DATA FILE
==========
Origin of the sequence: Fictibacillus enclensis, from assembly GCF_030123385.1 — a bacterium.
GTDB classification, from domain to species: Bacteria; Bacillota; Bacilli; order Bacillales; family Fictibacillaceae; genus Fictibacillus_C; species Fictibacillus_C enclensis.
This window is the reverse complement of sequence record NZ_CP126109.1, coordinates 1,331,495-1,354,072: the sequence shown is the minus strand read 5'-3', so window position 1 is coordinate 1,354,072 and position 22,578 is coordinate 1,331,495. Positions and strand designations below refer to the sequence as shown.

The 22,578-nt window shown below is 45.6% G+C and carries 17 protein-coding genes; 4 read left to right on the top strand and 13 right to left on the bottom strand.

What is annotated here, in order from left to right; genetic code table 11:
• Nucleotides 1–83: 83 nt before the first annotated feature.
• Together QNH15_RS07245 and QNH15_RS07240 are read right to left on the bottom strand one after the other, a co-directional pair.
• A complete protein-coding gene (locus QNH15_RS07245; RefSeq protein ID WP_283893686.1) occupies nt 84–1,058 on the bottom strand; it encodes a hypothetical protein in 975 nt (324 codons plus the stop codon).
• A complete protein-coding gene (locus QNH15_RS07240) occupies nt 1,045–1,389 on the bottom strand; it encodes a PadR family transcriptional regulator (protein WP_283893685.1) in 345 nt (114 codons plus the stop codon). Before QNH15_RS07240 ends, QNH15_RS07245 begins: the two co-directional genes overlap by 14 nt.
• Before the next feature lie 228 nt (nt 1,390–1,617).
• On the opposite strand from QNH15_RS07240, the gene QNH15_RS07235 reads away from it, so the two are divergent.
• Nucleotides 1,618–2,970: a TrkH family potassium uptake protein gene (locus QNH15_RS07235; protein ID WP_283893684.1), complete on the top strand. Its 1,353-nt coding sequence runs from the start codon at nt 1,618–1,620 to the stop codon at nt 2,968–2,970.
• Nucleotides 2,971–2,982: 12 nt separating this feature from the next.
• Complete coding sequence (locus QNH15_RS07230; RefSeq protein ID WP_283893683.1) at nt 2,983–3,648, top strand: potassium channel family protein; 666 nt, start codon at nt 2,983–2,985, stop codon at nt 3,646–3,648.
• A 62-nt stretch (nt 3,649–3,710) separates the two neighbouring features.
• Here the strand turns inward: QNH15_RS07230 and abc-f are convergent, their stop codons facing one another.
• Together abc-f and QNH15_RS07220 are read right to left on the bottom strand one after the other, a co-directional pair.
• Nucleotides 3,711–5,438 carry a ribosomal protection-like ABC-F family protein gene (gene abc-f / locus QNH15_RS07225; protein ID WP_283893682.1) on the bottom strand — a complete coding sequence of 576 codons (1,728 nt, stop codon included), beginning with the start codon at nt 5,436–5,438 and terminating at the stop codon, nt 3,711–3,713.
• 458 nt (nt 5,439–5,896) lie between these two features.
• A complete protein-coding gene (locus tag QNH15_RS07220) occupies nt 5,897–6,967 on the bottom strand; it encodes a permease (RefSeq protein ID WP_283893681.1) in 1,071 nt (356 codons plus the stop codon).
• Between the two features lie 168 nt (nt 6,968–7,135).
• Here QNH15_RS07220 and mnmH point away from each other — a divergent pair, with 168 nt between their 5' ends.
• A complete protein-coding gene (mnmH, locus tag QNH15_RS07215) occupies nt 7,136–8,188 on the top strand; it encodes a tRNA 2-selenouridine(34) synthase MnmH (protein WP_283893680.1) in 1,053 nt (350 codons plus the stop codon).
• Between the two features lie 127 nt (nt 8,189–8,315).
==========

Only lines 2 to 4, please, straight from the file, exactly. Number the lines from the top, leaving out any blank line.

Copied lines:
GTDB classification, from domain to species: Bacteria; Bacillota; Bacilli; order Bacillales; family Fictibacillaceae; genus Fictibacillus_C; species Fictibacillus_C enclensis.
This window is the reverse complement of sequence record NZ_CP126109.1, coordinates 1,331,495-1,354,072: the sequence shown is the minus strand read 5'-3', so window position 1 is coordinate 1,354,072 and position 22,578 is coordinate 1,331,495. Positions and strand designations below refer to the sequence as shown.

The 22,578-nt window shown below is 45.6% G+C and carries 17 protein-coding genes; 4 read left to right on the top strand and 13 right to left on the bottom strand.